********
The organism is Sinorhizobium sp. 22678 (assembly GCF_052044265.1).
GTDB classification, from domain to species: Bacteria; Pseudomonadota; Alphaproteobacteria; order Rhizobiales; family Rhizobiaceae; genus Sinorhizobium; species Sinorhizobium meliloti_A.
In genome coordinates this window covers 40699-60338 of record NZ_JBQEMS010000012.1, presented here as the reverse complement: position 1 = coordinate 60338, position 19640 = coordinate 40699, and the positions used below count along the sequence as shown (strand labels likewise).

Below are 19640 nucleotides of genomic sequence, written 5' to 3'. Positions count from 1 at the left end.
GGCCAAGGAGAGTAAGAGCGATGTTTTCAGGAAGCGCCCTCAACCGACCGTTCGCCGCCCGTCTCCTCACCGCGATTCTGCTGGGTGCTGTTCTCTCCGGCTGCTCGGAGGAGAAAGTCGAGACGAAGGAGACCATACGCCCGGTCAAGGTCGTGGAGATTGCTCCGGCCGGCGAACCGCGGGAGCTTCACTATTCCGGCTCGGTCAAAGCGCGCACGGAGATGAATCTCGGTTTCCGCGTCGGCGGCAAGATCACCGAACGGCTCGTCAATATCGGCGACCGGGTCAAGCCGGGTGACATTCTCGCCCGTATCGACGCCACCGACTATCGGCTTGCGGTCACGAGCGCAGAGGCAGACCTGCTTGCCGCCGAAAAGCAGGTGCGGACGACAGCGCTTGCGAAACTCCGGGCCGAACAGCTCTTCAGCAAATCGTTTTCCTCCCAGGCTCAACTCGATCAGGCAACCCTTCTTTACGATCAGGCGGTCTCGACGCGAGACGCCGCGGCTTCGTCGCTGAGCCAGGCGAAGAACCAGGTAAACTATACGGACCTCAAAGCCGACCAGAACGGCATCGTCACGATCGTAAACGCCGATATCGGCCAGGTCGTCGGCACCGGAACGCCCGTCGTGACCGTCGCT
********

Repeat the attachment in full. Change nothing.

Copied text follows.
The organism is Sinorhizobium sp. 22678 (assembly GCF_052044265.1).
GTDB classification, from domain to species: Bacteria; Pseudomonadota; Alphaproteobacteria; order Rhizobiales; family Rhizobiaceae; genus Sinorhizobium; species Sinorhizobium meliloti_A.
In genome coordinates this window covers 40699-60338 of record NZ_JBQEMS010000012.1, presented here as the reverse complement: position 1 = coordinate 60338, position 19640 = coordinate 40699, and the positions used below count along the sequence as shown (strand labels likewise).

Below are 19640 nucleotides of genomic sequence, written 5' to 3'. Positions count from 1 at the left end.
GGCCAAGGAGAGTAAGAGCGATGTTTTCAGGAAGCGCCCTCAACCGACCGTTCGCCGCCCGTCTCCTCACCGCGATTCTGCTGGGTGCTGTTCTCTCCGGCTGCTCGGAGGAGAAAGTCGAGACGAAGGAGACCATACGCCCGGTCAAGGTCGTGGAGATTGCTCCGGCCGGCGAACCGCGGGAGCTTCACTATTCCGGCTCGGTCAAAGCGCGCACGGAGATGAATCTCGGTTTCCGCGTCGGCGGCAAGATCACCGAACGGCTCGTCAATATCGGCGACCGGGTCAAGCCGGGTGACATTCTCGCCCGTATCGACGCCACCGACTATCGGCTTGCGGTCACGAGCGCAGAGGCAGACCTGCTTGCCGCCGAAAAGCAGGTGCGGACGACAGCGCTTGCGAAACTCCGGGCCGAACAGCTCTTCAGCAAATCGTTTTCCTCCCAGGCTCAACTCGATCAGGCAACCCTTCTTTACGATCAGGCGGTCTCGACGCGAGACGCCGCGGCTTCGTCGCTGAGCCAGGCGAAGAACCAGGTAAACTATACGGACCTCAAAGCCGACCAGAACGGCATCGTCACGATCGTAAACGCCGATATCGGCCAGGTCGTCGGCACCGGAACGCCCGTCGTGACCGTCGCT